Can you read this mysterious letter?

Originally published at: Can you read this mysterious letter? | Boing Boing


Drink more Ovaltine.


Cracked it!

“If you can read this, you have waaaaay too much time on your hands.”

Ooof. Burn!


its elvish


Looks like old fashioned German handwriting (maybe Sütterlin?) to me. Do you have better quality images?


I didn’t know that elves used to send junk mail to people.


Whatever it is, it is quite beautiful. The strings of repeated characters make it kind of look like a sutra meant to be read aloud.


Uhhhh… Well, one of them, but which one? :laughing:

[Edit: Or was that the joke?]


One of them is definitely upside down since both images are the same side of the paper. Pretty sure the right-side-up one is the second image in TFA: you can see an ellipsis at the bottom of the first page. So (by this hypothesis) the tear in the paper should be in the upper right.


At first glance I thought it might be early native writing. But making the picture large, I don’t think it is.

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I think the second photo is the right-side up photo, since you can see the person’s foot and pantleg at the bottom as they are taking a picture of the sheet on a table.

I think the writing on the sheet has some right-side-up and upside-down sections on the different faces where it was folded. There are common shapes that are descenders on one side and ascenders on the other.

That “ellipsis” is four dots. Maybe it means an ellipsis in that script, but who knows.

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Here’s an utterly gormless guess of surmounting insufficiency (based on slant and diacriticals and frequency of ascending slants only): cursive Syriac

here’s sample from [wikipedia]:


The direction of “lean” of the characters is kind of telling, to me. Handedness? Left-to-Right writing style? Also, it’s a language that doesn’t bother with spaces between words, since there are no spaces between words…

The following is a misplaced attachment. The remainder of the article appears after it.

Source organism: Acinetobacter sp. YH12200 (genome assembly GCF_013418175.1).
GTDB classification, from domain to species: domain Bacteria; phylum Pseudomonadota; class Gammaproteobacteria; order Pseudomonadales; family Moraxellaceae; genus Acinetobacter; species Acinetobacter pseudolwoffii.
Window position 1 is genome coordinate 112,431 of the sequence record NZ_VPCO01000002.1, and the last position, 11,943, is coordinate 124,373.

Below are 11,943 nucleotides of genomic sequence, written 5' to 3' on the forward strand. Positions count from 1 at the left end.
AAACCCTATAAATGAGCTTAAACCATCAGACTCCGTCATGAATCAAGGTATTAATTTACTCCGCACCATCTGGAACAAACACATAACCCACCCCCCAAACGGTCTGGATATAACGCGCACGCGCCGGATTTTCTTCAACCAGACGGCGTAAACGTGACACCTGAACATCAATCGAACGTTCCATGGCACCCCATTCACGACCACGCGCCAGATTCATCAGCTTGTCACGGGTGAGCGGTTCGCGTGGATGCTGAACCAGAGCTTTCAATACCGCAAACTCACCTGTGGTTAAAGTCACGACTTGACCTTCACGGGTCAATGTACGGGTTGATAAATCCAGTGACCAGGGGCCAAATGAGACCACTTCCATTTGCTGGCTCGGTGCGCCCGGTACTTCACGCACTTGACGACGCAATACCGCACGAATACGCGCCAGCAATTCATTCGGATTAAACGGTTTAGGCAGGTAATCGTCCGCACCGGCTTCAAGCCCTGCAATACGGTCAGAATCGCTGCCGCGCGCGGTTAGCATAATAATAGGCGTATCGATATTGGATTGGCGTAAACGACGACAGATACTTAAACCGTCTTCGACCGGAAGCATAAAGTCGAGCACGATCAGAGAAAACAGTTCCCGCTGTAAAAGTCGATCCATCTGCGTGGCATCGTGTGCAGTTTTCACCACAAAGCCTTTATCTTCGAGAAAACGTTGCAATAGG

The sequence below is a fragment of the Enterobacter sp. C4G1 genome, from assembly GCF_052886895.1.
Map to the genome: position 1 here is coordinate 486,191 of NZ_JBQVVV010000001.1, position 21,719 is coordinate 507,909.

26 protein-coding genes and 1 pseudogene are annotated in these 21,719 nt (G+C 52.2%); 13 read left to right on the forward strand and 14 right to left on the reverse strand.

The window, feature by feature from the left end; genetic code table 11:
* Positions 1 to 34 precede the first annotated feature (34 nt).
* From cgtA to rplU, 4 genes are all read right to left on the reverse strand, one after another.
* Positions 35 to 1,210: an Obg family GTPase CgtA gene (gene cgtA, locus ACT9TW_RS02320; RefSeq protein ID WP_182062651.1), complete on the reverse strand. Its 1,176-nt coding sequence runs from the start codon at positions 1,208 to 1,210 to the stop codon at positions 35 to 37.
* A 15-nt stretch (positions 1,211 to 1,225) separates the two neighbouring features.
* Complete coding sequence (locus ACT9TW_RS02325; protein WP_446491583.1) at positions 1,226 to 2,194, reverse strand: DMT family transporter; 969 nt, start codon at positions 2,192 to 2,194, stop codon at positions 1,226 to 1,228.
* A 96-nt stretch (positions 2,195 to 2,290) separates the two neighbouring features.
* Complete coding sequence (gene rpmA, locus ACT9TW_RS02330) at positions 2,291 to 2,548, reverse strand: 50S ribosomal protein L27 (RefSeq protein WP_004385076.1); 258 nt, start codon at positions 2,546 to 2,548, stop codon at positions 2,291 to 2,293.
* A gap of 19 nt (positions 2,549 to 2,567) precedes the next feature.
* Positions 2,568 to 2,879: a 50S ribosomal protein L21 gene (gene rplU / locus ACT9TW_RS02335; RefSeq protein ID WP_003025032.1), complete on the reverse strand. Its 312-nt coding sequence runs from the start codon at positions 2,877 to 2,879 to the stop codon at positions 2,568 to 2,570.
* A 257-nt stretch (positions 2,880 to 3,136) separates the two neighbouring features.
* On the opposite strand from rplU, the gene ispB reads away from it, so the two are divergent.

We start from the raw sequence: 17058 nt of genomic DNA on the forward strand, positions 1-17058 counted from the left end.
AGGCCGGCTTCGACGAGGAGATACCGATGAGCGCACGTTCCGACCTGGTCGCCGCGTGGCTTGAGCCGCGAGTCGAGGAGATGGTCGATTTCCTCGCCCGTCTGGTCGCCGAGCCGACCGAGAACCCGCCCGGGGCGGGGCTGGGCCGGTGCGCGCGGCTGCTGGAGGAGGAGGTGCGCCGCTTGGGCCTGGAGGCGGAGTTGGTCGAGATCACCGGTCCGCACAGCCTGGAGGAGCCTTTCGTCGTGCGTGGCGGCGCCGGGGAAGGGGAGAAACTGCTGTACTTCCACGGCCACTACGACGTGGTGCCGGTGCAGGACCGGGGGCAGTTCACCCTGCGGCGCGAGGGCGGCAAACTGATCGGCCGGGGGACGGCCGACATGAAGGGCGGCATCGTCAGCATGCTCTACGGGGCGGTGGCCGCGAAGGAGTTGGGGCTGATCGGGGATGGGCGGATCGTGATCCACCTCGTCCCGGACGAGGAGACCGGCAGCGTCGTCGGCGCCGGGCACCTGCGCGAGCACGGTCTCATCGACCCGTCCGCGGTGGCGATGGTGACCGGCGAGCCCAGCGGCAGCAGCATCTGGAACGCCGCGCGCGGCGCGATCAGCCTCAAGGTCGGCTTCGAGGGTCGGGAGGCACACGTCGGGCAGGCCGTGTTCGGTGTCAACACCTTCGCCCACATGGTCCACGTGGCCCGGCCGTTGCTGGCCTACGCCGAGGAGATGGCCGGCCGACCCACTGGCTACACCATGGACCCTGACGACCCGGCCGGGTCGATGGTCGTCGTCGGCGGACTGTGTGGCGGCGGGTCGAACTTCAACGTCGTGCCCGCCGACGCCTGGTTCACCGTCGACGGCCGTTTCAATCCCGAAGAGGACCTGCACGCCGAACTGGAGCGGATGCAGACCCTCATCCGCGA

My first thought seeing it was Khmer, but it isn’t. Maybe an ethnic/regional language from Southeast Asia?

Or it also looks like Javanese, which is I guess what her Indonesian language specialists were leaning toward.

Nothing really fits. Would help to know how old it is, or some provenance.


Looks like my last school report from 1981.
Would explain most of my career since, frankly.


Link doesn’t work, and your pictures are low-res. So, no.

…but at a glance, I’m also going to go with Elvish…


It also bears a resemblance to certain Georgian calligraphy, though it doesn’t seem to exactly match. Hard to tell with the low res images, the video moving, and the fact that it’s almost certainly upside down.

Georgian scripts are commonly confused with Asian scripts, and commonly compared to Elvish. So maybe South East Asian experts can’t identify it because it’s not a South East Asian script?

Link works fine for me. But it’s a local news affiliate, attention might have knocked the page down.

The low res photos are from the original source, high res ones don’t seem to exist online.


“Send three and fourpence, I’m going to a dance.”


I don’t think it’s old German - I’ve been going through my great-grandparents letters and it’s a hard read but I can decipher most of it. This, I don’t see anything recognizable - the lack of spaces and punctuation also makes me think it’s something else.


First image, left side, six lines down, left side of that line appears to be some numbers with slashes - kinda looks like “9\4\41\9” or something close. They don’t (to me) seem to appear anywhere else. If we had a high res image, we could try and identify all unique characters and then do a frequency count, which could help guide us to a language. Was a codebreaker at NSA back in the day and old habits die hard :slight_smile:


Are you…are you allowed to tell us that?

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